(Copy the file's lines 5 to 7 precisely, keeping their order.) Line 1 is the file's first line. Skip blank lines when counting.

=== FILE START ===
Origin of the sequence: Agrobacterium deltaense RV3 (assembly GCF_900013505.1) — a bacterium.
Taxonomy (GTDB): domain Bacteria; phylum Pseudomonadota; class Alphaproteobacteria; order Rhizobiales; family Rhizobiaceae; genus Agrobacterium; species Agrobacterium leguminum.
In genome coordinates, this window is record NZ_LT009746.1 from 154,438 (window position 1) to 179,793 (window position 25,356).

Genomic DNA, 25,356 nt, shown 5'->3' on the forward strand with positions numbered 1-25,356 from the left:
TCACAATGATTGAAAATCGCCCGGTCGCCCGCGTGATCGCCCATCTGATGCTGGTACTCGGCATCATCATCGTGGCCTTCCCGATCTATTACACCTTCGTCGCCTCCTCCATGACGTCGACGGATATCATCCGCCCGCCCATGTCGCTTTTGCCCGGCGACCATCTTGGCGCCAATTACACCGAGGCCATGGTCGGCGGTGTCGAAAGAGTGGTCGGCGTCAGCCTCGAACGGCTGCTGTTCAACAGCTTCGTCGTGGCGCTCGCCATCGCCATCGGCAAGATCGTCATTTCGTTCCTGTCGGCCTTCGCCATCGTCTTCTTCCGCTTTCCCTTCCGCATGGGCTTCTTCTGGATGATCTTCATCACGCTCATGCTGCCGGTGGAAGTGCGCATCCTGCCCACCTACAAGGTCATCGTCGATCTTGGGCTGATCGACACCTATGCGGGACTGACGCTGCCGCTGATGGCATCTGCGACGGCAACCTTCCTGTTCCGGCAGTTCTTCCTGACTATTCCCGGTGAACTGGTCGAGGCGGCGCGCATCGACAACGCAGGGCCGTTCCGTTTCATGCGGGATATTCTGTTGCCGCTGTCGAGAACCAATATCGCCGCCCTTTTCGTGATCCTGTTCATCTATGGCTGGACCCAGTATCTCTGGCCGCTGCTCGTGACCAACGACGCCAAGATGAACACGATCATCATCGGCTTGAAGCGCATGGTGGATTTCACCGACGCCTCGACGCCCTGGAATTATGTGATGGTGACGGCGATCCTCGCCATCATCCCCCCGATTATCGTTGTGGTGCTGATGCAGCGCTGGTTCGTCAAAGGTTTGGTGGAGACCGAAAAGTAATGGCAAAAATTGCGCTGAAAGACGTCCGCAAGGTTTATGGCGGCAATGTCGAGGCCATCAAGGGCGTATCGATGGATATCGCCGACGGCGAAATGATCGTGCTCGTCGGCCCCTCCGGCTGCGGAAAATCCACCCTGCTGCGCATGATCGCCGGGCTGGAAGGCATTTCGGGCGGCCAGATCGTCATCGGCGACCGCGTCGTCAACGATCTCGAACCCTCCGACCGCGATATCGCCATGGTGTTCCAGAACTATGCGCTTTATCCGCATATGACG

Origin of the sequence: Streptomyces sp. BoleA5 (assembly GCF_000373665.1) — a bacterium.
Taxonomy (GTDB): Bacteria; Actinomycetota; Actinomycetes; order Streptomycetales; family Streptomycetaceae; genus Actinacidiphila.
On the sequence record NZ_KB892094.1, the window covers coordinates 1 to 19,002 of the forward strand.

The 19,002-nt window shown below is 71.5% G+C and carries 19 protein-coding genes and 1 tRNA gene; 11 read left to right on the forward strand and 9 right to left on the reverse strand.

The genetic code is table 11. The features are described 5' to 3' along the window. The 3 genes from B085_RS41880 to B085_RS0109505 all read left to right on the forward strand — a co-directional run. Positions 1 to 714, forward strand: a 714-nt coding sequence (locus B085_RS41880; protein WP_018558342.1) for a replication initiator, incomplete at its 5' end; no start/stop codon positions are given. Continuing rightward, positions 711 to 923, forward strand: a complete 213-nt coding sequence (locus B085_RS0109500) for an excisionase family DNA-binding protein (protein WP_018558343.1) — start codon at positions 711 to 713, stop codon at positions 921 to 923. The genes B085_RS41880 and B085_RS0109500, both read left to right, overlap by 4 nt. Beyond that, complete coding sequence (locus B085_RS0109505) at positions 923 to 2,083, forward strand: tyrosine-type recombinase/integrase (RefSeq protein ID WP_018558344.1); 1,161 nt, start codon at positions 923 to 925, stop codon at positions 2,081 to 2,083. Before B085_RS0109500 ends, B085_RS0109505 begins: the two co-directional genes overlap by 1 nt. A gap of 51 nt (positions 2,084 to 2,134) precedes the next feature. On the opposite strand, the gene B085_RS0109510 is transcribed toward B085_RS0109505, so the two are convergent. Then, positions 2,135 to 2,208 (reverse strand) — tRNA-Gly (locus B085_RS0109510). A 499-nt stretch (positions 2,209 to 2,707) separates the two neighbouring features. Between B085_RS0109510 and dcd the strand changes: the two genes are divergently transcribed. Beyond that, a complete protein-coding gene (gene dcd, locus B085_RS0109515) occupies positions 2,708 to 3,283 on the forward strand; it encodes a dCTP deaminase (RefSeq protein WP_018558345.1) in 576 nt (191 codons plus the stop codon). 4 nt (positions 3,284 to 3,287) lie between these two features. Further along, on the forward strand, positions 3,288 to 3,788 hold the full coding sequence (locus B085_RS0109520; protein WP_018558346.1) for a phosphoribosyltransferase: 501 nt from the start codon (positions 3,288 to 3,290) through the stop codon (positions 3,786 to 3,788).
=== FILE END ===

TCACAATGATTGAAAATCGCCCGGTCGCCCGCGTGATCGCCCATCTGATGCTGGTACTCGGCATCATCATCGTGGCCTTCCCGATCTATTACACCTTCGTCGCCTCCTCCATGACGTCGACGGATATCATCCGCCCGCCCATGTCGCTTTTGCCCGGCGACCATCTTGGCGCCAATTACACCGAGGCCATGGTCGGCGGTGTCGAAAGAGTGGTCGGCGTCAGCCTCGAACGGCTGCTGTTCAACAGCTTCGTCGTGGCGCTCGCCATCGCCATCGGCAAGATCGTCATTTCGTTCCTGTCGGCCTTCGCCATCGTCTTCTTCCGCTTTCCCTTCCGCATGGGCTTCTTCTGGATGATCTTCATCACGCTCATGCTGCCGGTGGAAGTGCGCATCCTGCCCACCTACAAGGTCATCGTCGATCTTGGGCTGATCGACACCTATGCGGGACTGACGCTGCCGCTGATGGCATCTGCGACGGCAACCTTCCTGTTCCGGCAGTTCTTCCTGACTATTCCCGGTGAACTGGTCGAGGCGGCGCGCATCGACAACGCAGGGCCGTTCCGTTTCATGCGGGATATTCTGTTGCCGCTGTCGAGAACCAATATCGCCGCCCTTTTCGTGATCCTGTTCATCTATGGCTGGACCCAGTATCTCTGGCCGCTGCTCGTGACCAACGACGCCAAGATGAACACGATCATCATCGGCTTGAAGCGCATGGTGGATTTCACCGACGCCTCGACGCCCTGGAATTATGTGATGGTGACGGCGATCCTCGCCATCATCCCCCCGATTATCGTTGTGGTGCTGATGCAGCGCTGGTTCGTCAAAGGTTTGGTGGAGACCGAAAAGTAATGGCAAAAATTGCGCTGAAAGACGTCCGCAAGGTTTATGGCGGCAATGTCGAGGCCATCAAGGGCGTATCGATGGATATCGCCGACGGCGAAATGATCGTGCTCGTCGGCCCCTCCGGCTGCGGAAAATCCACCCTGCTGCGCATGATCGCCGGGCTGGAAGGCATTTCGGGCGGCCAGATCGTCATCGGCGACCGCGTCGTCAACGATCTCGAACCCTCCGACCGCGATATCGCCATGGTGTTCCAGAACTATGCGCTTTATCCGCATATGACG

Origin of the sequence: Streptomyces sp. BoleA5 (assembly GCF_000373665.1) — a bacterium.
Taxonomy (GTDB): Bacteria; Actinomycetota; Actinomycetes; order Streptomycetales; family Streptomycetaceae; genus Actinacidiphila.